From Minnesota Vikings NFL Cheerleader to Medical Cannabis Patient Advocate: Vireo’s Sarah Overby, LPN
Sarah Overby, LPN, is the Medical Science & Patient Liaison for Minnesota Medical Solutions, a subsidiary of Vireo Health. With Super Bowl LII happening this Sunday in Minneapolis, MN, we thought, who would be better to spotlight than a former NFL cheerleader turned medical cannabis educator and patient advocate?
Like many medical professionals, Sarah was initially highly skeptical of cannabis as a medicine. Through her personal journey, extensive research, and interaction with patients, Sarah has become an incredibly passionate advocate for medical cannabis.
Let’s learn more about Sarah’s background, what inspired her to get into the field, and how she feels about the NFL’s stance on medical marijuana.
Jeremy Kossen: Sarah, it’s so good to talk to you. I’ve heard you have a very compelling story about how you went from NFL cheerleader to medical cannabis patient advocate. So let’s get started. Share a little bit about your background.
Sarah Overby, LPN: Well, where to begin? I’ve been in healthcare now for more than 20 years. I started my career in high school as a nurse aide in a nursing home in my home town of Hillsboro, North Dakota. I fell in love with nursing and pursued a nursing career in college. I was fortunate to serve patients as an LPN, which is a Licensed Practical Nurse, for over a decade. I worked in several different areas, everything from pediatrics, geriatrics, and women’s health to long-term health care and urgent care.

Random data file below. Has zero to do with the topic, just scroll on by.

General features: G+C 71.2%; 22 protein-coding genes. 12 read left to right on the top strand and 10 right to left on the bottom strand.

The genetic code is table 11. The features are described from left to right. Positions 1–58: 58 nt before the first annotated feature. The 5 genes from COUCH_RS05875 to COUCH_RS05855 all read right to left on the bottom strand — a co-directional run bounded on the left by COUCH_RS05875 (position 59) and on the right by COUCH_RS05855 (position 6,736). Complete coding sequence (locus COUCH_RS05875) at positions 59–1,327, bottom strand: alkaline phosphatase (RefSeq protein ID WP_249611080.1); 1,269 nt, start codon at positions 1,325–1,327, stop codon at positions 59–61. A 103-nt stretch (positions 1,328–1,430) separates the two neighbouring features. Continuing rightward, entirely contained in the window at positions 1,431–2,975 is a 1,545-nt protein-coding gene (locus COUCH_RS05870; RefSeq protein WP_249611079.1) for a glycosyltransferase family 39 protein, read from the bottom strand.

Jeremy: You were an NFL cheerleader for the Minnesota Vikings. What was that like? How did you become a cheerleader?
Sarah: I have an extensive dance background having trained in dance studios, being captain of my high school dance team and college dance team. Along with healthcare, dance has always been a passion of mine. About 13 years ago, while working as a nurse, I decided I wanted to pursue my dancing career on a professional level and auditioned for the Minnesota Vikings Cheerleaders.
When I auditioned for the Minnesota Vikings Cheerleaders I knew the organization required every member of the team to have a full-time job, be a full-time student, or a full-time mother. So, I knew that it was possible to do because everybody on the team was doing it. While it did make it very challenging to manage my schedule, it was worth it.
When you’re doing something you love, it doesn’t necessarily seem like a job. I was on the team for six years while working full-time as a nurse in Minnesota and had incredible experiences through the Vikings. I traveled across seas several times to visit the troops in Iraq and Afghanistan. I traveled to Mexico to cheer clinics, schools, and groups that didn’t even speak any English. I don’t speak Spanish, so, that was challenging, but, a fun experience nonetheless.
Jeremy: How did you like working in the NFL and for the Vikings?
Sarah: It was a really fun time and a fantastic experience. The Minnesota Vikings are an incredible organization to be a part of and after I retired seven years ago, I’ve been staying involved as an Alumni. They have a competitive cheer team — kindergarten through senior-year — and I coached that team. I’ve judged auditions and helped with other events throughout the year.
Jeremy: Did you go straight into the medical cannabis field directly from nursing?